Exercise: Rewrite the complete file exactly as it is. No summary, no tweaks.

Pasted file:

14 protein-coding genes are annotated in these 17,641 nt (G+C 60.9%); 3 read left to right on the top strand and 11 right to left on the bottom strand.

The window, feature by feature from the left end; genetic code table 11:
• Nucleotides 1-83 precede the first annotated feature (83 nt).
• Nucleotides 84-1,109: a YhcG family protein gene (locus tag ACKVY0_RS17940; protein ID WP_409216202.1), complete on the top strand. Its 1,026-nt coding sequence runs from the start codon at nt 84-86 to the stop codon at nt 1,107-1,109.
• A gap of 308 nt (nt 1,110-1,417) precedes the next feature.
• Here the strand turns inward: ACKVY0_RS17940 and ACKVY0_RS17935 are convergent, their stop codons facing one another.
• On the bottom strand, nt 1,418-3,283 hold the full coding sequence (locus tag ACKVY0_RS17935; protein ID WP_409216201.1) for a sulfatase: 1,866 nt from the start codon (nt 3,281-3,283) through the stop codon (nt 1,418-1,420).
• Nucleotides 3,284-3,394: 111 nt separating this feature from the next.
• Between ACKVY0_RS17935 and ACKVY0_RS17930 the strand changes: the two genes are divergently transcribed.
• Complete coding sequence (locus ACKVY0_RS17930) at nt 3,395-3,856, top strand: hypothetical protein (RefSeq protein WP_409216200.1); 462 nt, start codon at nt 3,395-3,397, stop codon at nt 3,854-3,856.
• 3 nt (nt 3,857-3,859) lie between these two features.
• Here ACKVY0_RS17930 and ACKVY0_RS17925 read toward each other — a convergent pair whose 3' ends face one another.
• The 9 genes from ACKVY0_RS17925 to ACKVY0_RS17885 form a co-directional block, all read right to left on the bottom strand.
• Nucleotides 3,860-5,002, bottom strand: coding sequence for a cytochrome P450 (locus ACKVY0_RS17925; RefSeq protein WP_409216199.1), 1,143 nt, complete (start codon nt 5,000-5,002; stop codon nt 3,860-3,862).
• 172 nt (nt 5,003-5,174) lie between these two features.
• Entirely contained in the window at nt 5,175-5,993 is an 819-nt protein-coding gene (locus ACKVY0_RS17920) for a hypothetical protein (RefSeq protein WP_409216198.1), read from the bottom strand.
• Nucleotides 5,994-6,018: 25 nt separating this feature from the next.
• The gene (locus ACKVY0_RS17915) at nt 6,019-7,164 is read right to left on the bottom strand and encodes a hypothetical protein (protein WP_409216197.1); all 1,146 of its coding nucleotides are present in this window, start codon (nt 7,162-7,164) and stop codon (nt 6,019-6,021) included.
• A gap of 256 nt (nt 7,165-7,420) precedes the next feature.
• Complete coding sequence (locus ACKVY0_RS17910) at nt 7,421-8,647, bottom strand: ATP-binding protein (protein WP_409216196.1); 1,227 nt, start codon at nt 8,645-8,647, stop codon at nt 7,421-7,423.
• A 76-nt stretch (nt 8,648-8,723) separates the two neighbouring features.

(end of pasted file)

14 protein-coding genes are annotated in these 17,641 nt (G+C 60.9%); 3 read left to right on the top strand and 11 right to left on the bottom strand.

The window, feature by feature from the left end; genetic code table 11:
• Nucleotides 1-83 precede the first annotated feature (83 nt).
• Nucleotides 84-1,109: a YhcG family protein gene (locus tag ACKVY0_RS17940; protein ID WP_409216202.1), complete on the top strand. Its 1,026-nt coding sequence runs from the start codon at nt 84-86 to the stop codon at nt 1,107-1,109.
• A gap of 308 nt (nt 1,110-1,417) precedes the next feature.
• Here the strand turns inward: ACKVY0_RS17940 and ACKVY0_RS17935 are convergent, their stop codons facing one another.
• On the bottom strand, nt 1,418-3,283 hold the full coding sequence (locus tag ACKVY0_RS17935; protein ID WP_409216201.1) for a sulfatase: 1,866 nt from the start codon (nt 3,281-3,283) through the stop codon (nt 1,418-1,420).
• Nucleotides 3,284-3,394: 111 nt separating this feature from the next.
• Between ACKVY0_RS17935 and ACKVY0_RS17930 the strand changes: the two genes are divergently transcribed.
• Complete coding sequence (locus ACKVY0_RS17930) at nt 3,395-3,856, top strand: hypothetical protein (RefSeq protein WP_409216200.1); 462 nt, start codon at nt 3,395-3,397, stop codon at nt 3,854-3,856.
• 3 nt (nt 3,857-3,859) lie between these two features.
• Here ACKVY0_RS17930 and ACKVY0_RS17925 read toward each other — a convergent pair whose 3' ends face one another.
• The 9 genes from ACKVY0_RS17925 to ACKVY0_RS17885 form a co-directional block, all read right to left on the bottom strand.
• Nucleotides 3,860-5,002, bottom strand: coding sequence for a cytochrome P450 (locus ACKVY0_RS17925; RefSeq protein WP_409216199.1), 1,143 nt, complete (start codon nt 5,000-5,002; stop codon nt 3,860-3,862).
• 172 nt (nt 5,003-5,174) lie between these two features.
• Entirely contained in the window at nt 5,175-5,993 is an 819-nt protein-coding gene (locus ACKVY0_RS17920) for a hypothetical protein (RefSeq protein WP_409216198.1), read from the bottom strand.
• Nucleotides 5,994-6,018: 25 nt separating this feature from the next.
• The gene (locus ACKVY0_RS17915) at nt 6,019-7,164 is read right to left on the bottom strand and encodes a hypothetical protein (protein WP_409216197.1); all 1,146 of its coding nucleotides are present in this window, start codon (nt 7,162-7,164) and stop codon (nt 6,019-6,021) included.
• A gap of 256 nt (nt 7,165-7,420) precedes the next feature.
• Complete coding sequence (locus ACKVY0_RS17910) at nt 7,421-8,647, bottom strand: ATP-binding protein (protein WP_409216196.1); 1,227 nt, start codon at nt 8,645-8,647, stop codon at nt 7,421-7,423.
• A 76-nt stretch (nt 8,648-8,723) separates the two neighbouring features.